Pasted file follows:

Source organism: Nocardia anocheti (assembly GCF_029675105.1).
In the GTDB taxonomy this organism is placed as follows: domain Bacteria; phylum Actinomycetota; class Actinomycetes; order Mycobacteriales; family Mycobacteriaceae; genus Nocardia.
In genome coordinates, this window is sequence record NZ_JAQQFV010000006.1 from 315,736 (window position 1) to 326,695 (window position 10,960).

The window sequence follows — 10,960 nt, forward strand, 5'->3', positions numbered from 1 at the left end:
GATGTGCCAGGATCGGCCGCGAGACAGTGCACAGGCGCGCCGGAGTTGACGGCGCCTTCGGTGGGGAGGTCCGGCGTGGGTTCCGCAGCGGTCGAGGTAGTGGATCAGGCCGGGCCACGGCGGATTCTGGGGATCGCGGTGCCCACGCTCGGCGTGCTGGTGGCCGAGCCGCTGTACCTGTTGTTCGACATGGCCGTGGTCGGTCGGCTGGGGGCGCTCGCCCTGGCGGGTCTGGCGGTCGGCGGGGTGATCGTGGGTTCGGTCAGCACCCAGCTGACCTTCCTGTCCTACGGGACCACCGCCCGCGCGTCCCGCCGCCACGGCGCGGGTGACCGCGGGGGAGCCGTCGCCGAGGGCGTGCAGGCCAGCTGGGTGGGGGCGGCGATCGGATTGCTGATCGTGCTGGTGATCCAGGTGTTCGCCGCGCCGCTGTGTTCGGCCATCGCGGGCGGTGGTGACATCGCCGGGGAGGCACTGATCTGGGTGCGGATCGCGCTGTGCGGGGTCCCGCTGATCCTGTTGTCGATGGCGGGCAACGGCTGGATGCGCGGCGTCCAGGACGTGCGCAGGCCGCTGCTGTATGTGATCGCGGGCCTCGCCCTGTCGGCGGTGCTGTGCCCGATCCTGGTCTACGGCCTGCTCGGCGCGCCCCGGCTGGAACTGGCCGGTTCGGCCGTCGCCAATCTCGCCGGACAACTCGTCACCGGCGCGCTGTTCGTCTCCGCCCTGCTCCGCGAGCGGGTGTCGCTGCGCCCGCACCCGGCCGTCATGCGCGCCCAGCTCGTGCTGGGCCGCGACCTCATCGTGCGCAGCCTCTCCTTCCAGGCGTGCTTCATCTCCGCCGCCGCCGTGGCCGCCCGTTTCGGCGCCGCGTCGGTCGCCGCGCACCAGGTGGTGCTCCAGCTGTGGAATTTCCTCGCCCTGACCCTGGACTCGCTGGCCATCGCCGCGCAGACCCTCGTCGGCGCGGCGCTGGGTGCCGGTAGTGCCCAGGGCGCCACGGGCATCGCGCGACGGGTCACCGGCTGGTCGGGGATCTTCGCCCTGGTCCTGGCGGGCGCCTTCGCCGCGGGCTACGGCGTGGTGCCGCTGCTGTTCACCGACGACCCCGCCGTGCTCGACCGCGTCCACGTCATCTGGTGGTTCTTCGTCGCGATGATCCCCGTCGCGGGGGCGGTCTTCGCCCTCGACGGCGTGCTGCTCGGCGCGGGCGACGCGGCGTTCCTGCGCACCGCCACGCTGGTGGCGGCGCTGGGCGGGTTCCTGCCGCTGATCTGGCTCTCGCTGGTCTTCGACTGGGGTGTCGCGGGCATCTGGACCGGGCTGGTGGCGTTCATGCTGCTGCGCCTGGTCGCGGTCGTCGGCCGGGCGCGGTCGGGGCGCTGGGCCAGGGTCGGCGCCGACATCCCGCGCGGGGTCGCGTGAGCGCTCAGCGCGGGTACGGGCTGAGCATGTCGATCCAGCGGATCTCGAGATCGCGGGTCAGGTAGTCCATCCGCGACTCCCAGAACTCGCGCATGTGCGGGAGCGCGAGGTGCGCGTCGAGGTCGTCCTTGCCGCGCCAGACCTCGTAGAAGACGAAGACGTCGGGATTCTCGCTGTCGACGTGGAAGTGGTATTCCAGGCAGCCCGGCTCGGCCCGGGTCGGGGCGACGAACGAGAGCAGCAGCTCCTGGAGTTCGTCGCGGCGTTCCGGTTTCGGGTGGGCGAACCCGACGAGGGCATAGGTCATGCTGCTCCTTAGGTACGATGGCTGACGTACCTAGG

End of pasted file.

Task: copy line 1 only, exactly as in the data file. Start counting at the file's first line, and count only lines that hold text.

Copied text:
Source organism: Nocardia anocheti (assembly GCF_029675105.1).